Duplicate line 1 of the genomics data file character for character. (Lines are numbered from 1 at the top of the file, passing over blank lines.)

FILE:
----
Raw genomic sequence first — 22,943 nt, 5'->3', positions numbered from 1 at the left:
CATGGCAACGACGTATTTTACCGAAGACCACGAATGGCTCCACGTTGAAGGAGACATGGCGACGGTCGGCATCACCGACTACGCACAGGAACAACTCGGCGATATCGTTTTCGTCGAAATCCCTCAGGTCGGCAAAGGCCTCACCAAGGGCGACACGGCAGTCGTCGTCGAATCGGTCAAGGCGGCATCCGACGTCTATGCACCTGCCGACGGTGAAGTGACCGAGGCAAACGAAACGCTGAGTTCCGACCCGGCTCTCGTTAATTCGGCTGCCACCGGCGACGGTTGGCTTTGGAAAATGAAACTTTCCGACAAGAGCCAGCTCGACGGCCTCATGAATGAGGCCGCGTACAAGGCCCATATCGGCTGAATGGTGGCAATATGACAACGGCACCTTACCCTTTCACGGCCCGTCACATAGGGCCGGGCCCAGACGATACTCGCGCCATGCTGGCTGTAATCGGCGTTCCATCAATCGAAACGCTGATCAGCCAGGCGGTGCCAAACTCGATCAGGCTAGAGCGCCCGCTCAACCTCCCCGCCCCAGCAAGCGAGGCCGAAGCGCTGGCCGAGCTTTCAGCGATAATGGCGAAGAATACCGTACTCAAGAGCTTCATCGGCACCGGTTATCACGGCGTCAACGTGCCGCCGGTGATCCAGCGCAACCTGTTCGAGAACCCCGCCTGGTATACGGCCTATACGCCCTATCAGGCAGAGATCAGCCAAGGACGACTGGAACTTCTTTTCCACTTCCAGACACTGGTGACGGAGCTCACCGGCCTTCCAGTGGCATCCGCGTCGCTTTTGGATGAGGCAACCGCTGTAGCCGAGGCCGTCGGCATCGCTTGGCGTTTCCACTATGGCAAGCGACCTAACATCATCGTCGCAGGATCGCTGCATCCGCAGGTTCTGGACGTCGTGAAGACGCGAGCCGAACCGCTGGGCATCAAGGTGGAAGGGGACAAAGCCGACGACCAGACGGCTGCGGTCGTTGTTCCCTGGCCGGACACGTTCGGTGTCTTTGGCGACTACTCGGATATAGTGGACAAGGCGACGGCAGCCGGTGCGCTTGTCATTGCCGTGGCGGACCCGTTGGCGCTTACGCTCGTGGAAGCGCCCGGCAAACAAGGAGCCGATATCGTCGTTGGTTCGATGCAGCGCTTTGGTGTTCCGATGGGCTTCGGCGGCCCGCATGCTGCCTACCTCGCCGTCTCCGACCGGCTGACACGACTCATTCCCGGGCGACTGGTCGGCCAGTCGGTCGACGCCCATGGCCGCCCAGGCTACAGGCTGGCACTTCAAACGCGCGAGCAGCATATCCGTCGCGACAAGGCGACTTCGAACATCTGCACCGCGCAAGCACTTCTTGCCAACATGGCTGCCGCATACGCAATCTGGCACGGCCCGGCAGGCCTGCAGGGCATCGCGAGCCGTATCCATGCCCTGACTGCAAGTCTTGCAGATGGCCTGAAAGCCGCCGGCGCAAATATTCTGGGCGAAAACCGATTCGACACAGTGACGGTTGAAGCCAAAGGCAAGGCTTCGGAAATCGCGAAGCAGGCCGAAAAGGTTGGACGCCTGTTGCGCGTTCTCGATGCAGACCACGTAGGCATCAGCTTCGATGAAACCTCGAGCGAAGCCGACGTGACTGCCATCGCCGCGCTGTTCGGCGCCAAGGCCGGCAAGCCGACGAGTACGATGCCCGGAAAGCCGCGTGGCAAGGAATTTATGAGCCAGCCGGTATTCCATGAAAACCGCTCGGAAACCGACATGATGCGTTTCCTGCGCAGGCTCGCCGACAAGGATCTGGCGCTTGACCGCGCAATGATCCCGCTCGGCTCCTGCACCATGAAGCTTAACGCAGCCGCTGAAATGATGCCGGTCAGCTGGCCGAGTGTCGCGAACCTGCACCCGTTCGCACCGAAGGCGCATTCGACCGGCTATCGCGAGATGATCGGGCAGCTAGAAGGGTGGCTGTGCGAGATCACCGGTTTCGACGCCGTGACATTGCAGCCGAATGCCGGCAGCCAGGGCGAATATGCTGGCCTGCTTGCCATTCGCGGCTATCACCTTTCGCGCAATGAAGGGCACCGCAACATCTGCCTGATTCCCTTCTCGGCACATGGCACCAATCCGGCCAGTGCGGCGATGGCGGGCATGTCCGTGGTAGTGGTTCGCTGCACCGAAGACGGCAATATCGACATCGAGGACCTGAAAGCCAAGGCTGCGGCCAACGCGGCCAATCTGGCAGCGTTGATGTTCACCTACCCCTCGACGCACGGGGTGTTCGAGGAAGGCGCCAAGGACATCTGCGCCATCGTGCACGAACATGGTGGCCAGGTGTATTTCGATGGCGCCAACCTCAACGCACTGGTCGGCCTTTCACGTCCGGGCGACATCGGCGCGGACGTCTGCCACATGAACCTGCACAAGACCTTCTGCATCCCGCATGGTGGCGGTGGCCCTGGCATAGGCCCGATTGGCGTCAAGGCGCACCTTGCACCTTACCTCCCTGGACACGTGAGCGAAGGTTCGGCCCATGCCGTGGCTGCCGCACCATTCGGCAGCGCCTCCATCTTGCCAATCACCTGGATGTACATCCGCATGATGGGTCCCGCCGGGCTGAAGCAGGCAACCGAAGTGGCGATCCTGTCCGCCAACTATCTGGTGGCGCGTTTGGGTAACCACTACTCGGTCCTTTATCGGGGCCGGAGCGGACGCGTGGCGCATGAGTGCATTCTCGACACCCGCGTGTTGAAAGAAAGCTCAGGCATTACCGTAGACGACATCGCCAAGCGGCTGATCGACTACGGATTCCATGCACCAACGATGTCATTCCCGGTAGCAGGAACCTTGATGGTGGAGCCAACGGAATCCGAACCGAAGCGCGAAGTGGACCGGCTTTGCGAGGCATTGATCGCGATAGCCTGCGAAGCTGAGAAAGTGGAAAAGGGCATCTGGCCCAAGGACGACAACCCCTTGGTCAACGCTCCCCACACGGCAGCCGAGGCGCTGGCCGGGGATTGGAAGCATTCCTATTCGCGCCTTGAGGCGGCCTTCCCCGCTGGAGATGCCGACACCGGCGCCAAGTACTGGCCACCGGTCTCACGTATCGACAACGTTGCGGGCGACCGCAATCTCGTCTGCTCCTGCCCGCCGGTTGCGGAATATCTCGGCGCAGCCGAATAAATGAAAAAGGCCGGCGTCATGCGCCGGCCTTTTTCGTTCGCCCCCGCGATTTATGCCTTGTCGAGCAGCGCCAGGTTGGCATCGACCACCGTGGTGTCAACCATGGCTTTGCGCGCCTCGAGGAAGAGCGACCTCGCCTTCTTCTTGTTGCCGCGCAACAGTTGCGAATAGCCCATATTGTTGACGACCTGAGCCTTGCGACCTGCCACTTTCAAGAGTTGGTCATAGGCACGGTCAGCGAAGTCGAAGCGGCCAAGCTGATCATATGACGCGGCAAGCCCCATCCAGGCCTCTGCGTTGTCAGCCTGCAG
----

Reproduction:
Raw genomic sequence first — 22,943 nt, 5'->3', positions numbered from 1 at the left: